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Is Cash Cab for Real? 7 Contestants Speak!

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If you're reading this post, you probably love trivia and game shows as much of the rest of us _flossers. So chances are you've watched at least one episode of Cash Cab on Discovery Channel, right? And chances are you've wondered whether it was rigged or not.

Well, the short answer is no, it's not rigged. The more complicated answer is: eh, sometimes sorta. Mixed in with my narrative below, you'll find seven first-person accounts I scooped off the Web to give you a clear understanding of how the show, er, rolls.

First of all, the cab is a real, licensed cab. While host Ben Bailey is actually a comedian, he HAS taken and passed the New York City cabbie exam and is a licensed cab driver. The money he hands out isn't real, but if contestants win, they're sent a real check after the show airs. (This is probably done for tax purposes so the network and the IRS can track the money, legally.) After the contestants agree to be on the show, a production assistant gets in and sits shotgun. He/she helps Ben along the route, though the questions are fed into Ben's earpiece as he drives.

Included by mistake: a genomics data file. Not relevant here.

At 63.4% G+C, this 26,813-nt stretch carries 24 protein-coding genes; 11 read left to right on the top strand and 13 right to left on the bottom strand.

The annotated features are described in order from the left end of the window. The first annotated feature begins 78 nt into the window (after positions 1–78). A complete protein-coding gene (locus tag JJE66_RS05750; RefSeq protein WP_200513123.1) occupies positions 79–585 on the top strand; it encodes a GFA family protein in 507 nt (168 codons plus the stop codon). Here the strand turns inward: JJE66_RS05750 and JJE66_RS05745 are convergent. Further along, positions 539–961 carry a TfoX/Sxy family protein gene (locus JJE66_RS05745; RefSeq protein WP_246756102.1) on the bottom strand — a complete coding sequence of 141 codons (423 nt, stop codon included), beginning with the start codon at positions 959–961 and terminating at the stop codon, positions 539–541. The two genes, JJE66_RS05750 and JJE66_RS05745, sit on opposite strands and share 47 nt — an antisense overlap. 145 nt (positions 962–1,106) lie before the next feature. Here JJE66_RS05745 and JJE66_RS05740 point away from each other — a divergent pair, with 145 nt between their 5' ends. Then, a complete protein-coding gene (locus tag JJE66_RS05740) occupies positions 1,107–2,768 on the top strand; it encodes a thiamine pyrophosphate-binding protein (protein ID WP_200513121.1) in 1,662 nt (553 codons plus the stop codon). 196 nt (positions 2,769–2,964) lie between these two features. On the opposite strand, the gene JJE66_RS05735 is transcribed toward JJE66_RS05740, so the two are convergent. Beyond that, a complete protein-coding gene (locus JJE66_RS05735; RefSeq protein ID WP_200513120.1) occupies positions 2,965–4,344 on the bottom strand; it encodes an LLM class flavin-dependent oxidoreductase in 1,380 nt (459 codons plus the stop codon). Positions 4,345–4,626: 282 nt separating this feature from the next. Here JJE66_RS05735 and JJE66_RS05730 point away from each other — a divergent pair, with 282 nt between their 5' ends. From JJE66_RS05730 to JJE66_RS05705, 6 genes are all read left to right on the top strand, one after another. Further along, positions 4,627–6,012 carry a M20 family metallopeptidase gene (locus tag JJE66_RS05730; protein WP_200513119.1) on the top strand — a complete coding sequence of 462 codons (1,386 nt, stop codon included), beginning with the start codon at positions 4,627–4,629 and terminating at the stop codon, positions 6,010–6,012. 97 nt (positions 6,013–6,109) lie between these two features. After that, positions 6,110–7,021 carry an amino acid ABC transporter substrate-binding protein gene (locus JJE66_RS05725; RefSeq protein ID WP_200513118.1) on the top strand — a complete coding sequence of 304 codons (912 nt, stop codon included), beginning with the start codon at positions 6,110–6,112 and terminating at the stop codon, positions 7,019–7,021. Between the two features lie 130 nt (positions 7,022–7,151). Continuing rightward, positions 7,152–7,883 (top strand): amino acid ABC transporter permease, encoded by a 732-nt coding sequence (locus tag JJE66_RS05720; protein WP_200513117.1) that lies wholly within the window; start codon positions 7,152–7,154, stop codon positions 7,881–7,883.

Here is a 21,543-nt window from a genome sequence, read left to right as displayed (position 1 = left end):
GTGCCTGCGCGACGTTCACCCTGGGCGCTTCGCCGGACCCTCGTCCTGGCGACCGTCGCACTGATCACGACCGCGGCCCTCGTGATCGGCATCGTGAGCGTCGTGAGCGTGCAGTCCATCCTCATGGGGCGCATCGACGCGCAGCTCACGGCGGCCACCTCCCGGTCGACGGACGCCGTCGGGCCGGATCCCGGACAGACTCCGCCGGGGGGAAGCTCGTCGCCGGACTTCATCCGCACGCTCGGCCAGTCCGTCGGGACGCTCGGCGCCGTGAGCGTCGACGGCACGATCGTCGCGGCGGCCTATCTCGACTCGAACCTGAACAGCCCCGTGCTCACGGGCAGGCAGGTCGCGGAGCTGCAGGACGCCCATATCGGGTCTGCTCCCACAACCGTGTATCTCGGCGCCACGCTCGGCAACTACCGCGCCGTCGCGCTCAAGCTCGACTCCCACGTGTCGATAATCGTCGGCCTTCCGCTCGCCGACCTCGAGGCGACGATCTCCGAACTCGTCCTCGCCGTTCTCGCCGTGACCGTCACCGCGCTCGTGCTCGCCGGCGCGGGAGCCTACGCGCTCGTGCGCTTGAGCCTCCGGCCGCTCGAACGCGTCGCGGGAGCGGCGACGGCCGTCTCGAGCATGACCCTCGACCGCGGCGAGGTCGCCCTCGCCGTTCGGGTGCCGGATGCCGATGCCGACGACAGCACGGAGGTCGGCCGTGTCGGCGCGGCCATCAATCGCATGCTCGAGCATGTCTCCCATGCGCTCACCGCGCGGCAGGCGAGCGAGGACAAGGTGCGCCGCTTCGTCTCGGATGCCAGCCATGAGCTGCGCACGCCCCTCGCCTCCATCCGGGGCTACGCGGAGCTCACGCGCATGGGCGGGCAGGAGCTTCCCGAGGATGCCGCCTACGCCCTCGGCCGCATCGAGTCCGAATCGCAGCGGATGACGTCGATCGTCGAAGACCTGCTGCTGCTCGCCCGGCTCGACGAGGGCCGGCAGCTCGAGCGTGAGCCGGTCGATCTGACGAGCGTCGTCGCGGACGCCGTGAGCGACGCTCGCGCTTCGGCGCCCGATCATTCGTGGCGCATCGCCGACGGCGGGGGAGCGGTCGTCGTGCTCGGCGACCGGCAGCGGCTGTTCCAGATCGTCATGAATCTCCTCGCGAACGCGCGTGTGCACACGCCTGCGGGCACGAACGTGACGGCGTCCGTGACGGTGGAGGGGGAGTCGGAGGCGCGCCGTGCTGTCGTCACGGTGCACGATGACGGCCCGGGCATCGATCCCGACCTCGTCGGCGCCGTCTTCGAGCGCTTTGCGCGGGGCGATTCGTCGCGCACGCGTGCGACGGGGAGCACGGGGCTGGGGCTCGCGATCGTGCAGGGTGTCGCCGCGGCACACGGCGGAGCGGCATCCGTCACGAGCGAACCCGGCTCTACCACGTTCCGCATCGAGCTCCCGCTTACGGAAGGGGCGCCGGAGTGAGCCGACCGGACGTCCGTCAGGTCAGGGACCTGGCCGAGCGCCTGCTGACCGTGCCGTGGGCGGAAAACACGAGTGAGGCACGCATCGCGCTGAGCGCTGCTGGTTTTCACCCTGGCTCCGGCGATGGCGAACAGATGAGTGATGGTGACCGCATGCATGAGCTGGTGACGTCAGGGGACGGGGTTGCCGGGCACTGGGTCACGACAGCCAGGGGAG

So what about the contestants? Well, basically about ½ of them are pre-screened and about ½ are actually randoms off the street. In fact, if you look closely at the credits at the end, you'll notice the line: "Some contestants have been pre-screened prior to their appearance on the show."

So let's tackle those contestants first. Here are a couple excerpts from first-person accounts -- actual contestants talking about their experiences, most found over on Yelp.

Contestant #1

Basically, I was interviewed in Union Square Park for a show called "Show Me New York," which would feature New Yorkers of all walks of life talking about their favorite spots in the city. Awesome, right??? I wasn't sure why that show required a trivia quiz in the interview (maybe they didn't want anyone stupid on-air?), but I aced it. After 2 weeks of emails with the producers, I got my film date. My friend and I waited for a cab, which we were told would take us to Century 21 downtown, where we were going to film our segment. Except, when the cab pulled up....the obvious happened...